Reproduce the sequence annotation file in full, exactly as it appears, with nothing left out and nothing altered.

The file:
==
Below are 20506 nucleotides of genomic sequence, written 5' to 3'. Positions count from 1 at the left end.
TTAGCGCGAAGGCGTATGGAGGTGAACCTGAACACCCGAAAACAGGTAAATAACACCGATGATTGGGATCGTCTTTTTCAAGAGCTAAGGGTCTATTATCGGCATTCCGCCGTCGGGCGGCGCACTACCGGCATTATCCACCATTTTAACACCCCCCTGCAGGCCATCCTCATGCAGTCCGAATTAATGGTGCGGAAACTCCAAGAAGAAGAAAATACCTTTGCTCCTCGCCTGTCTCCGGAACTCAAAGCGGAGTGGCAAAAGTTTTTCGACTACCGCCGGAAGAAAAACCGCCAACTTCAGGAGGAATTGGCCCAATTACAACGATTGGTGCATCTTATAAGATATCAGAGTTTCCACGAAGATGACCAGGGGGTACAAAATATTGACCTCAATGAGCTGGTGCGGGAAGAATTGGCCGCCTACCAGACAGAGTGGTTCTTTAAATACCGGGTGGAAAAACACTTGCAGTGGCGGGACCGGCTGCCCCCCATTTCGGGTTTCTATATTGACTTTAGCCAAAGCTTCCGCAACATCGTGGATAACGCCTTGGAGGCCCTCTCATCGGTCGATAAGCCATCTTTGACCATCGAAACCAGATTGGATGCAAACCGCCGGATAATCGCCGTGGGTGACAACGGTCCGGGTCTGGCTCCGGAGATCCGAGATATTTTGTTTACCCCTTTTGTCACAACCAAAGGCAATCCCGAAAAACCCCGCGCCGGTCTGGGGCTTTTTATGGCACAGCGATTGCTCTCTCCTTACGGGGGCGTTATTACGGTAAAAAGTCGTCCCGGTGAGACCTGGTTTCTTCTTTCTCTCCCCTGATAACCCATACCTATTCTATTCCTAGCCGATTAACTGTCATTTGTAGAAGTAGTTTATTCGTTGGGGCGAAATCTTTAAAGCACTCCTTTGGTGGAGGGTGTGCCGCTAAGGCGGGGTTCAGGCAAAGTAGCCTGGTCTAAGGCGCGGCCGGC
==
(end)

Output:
Below are 20506 nucleotides of genomic sequence, written 5' to 3'. Positions count from 1 at the left end.
TTAGCGCGAAGGCGTATGGAGGTGAACCTGAACACCCGAAAACAGGTAAATAACACCGATGATTGGGATCGTCTTTTTCAAGAGCTAAGGGTCTATTATCGGCATTCCGCCGTCGGGCGGCGCACTACCGGCATTATCCACCATTTTAACACCCCCCTGCAGGCCATCCTCATGCAGTCCGAATTAATGGTGCGGAAACTCCAAGAAGAAGAAAATACCTTTGCTCCTCGCCTGTCTCCGGAACTCAAAGCGGAGTGGCAAAAGTTTTTCGACTACCGCCGGAAGAAAAACCGCCAACTTCAGGAGGAATTGGCCCAATTACAACGATTGGTGCATCTTATAAGATATCAGAGTTTCCACGAAGATGACCAGGGGGTACAAAATATTGACCTCAATGAGCTGGTGCGGGAAGAATTGGCCGCCTACCAGACAGAGTGGTTCTTTAAATACCGGGTGGAAAAACACTTGCAGTGGCGGGACCGGCTGCCCCCCATTTCGGGTTTCTATATTGACTTTAGCCAAAGCTTCCGCAACATCGTGGATAACGCCTTGGAGGCCCTCTCATCGGTCGATAAGCCATCTTTGACCATCGAAACCAGATTGGATGCAAACCGCCGGATAATCGCCGTGGGTGACAACGGTCCGGGTCTGGCTCCGGAGATCCGAGATATTTTGTTTACCCCTTTTGTCACAACCAAAGGCAATCCCGAAAAACCCCGCGCCGGTCTGGGGCTTTTTATGGCACAGCGATTGCTCTCTCCTTACGGGGGCGTTATTACGGTAAAAAGTCGTCCCGGTGAGACCTGGTTTCTTCTTTCTCTCCCCTGATAACCCATACCTATTCTATTCCTAGCCGATTAACTGTCATTTGTAGAAGTAGTTTATTCGTTGGGGCGAAATCTTTAAAGCACTCCTTTGGTGGAGGGTGTGCCGCTAAGGCGGGGTTCAGGCAAAGTAGCCTGGTCTAAGGCGCGGCCGGC